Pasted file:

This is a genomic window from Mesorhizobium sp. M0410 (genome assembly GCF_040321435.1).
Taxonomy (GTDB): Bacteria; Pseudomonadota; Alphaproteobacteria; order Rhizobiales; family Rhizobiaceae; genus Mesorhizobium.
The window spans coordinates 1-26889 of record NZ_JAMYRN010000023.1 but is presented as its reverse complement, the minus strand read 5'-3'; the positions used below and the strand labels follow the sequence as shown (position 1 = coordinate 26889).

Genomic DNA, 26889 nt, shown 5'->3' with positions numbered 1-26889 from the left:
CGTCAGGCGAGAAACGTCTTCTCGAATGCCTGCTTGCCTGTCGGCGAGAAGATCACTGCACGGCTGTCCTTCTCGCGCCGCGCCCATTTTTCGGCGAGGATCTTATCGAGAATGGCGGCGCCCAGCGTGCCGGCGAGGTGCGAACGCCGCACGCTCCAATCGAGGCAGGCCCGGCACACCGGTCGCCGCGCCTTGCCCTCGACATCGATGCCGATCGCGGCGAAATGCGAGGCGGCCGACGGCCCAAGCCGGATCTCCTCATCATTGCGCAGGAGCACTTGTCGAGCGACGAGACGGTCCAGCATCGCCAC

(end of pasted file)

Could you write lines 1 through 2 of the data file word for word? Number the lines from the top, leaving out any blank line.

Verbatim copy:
This is a genomic window from Mesorhizobium sp. M0410 (genome assembly GCF_040321435.1).
Taxonomy (GTDB): Bacteria; Pseudomonadota; Alphaproteobacteria; order Rhizobiales; family Rhizobiaceae; genus Mesorhizobium.